Every month and year of the Philippine elections and months leading up to it now has the strict firearm ban which was first imposed in 2010 by the Philippine Commission on Elections "(COMELEC)" during preparations. The law states that it will be always done in every December of the present year before the upcoming election year if it is a presidential election or on January of the election year if it is a midterm election. The ban terminates after the election month on a certain day.
The ban places airsoft guns in the list of banned firearms aside from gun replicas and real firearms. It classifies that no person is permitted to carry firearms in public except for security officers, police officers and military personnel on duty.
The first known imposition of the ban was during the preparations for the May 10 elections in 2010. The rule imposition started from December 2009 until May 2010. There had been some reports of arrests of civilians as well as some off duty police officers and military personnel who were caught carrying a firearm in public. Majority of these incidents happened in Metro Manila and some or a few were reported in provinces.
Airsoft guns as well as the sport of Airsoft are legal in Poland. The law does not distinguish Airsoft guns from Airguns, thus the only requirement is that they cannot exceed 17J of energy, which would classify them as pneumatic weapons.
There are informal rules called "Prawo ASG" ("The ASG Law") which are created by the players for the players. They define the "good way" of playing Airsoft (safety first). Since they are not official, these rules do not have to be obeyed by the whole Airsoft community in Poland.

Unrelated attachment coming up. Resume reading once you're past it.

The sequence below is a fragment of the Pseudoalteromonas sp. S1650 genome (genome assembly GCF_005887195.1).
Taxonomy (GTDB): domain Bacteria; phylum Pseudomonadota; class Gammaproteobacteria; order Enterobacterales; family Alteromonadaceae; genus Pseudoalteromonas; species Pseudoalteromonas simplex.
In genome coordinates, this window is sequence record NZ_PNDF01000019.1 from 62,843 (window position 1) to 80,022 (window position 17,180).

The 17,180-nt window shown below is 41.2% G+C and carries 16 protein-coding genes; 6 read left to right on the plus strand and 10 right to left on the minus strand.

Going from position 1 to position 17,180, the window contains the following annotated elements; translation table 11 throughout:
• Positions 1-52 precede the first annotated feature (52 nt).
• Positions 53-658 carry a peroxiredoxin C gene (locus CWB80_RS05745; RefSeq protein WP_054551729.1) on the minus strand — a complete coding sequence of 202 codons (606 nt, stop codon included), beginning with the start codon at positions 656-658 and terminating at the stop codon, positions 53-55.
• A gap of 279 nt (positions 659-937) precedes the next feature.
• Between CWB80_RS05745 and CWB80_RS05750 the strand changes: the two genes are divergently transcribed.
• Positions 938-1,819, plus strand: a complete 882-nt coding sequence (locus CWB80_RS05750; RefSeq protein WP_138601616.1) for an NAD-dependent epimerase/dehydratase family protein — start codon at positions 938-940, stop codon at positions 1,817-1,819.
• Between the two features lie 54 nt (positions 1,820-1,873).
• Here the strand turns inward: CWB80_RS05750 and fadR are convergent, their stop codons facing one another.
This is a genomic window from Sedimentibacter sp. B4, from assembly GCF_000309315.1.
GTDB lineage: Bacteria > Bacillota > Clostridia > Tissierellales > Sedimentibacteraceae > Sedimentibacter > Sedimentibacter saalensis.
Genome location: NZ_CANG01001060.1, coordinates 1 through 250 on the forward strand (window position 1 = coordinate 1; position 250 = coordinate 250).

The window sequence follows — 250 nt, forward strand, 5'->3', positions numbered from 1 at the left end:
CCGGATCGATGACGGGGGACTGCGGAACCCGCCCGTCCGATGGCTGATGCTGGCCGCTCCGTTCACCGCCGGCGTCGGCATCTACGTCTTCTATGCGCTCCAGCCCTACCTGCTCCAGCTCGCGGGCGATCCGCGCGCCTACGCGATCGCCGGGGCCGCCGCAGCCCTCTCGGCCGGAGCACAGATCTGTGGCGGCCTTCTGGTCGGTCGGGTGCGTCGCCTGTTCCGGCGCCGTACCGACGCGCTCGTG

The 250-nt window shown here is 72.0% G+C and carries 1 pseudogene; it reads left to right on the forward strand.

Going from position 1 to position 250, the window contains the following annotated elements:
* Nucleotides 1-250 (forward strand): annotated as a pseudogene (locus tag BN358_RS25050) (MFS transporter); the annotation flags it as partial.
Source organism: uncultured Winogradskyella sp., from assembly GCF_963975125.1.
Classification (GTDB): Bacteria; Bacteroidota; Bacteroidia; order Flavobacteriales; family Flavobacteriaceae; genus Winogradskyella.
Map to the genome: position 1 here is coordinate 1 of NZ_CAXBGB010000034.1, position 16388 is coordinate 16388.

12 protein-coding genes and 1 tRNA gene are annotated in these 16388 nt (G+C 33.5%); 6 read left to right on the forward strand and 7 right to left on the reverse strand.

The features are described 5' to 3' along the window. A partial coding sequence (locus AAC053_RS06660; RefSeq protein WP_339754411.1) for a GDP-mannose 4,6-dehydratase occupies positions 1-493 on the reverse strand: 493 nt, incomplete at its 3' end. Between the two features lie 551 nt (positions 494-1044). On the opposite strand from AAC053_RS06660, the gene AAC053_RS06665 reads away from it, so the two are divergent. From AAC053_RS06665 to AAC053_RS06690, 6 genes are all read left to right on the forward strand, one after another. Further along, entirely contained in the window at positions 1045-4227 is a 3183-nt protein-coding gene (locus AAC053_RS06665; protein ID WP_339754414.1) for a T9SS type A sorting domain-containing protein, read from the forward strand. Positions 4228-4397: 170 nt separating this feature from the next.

With the new revision of the "Guns and Ammunition Act", airsoft guns are no longer considered as firearms. Currently, the formal definition of an airsoft gun is a recreational firearm replica. However, in order to be characterized as a recreational firearm replica, their muzzle energy must not exceed 1.3 J (equivalent to a muzzle velocity of 375 fps with 0,2g BBs). The minimum age to purchase and use this replicas is 18 years old, however, a 13 years old may be allowed to buy and use them with a written parental consent. One must be a member of an APD - sport promotion association.
Recognition of this APD is made by the IDP - Portuguese sports institute as it represents the state. The Guns and Ammunition Act also states that after being approved by the IDP, the APD must be enlisted as such by the Portuguese law enforcement authority. There are several APDs for airsoft in Portugal, CAM - Clube de Airsoft da Maia, ALA (FPA) Associação Lusitana de Airsoft, APA - Associação Portuguesa de Airsoft, ANA - Associação Nacional de Airsoft, APMA - Associação Portuguesa de Milsim e Airsoft, ADAPT - Associação Desportiva de Airsoft Português and AACP - Associação Airsoft Costa de Prata. In addition, replicas have to be painted either in fluorescent yellow or fluorescent red and in compliance with the following criteria: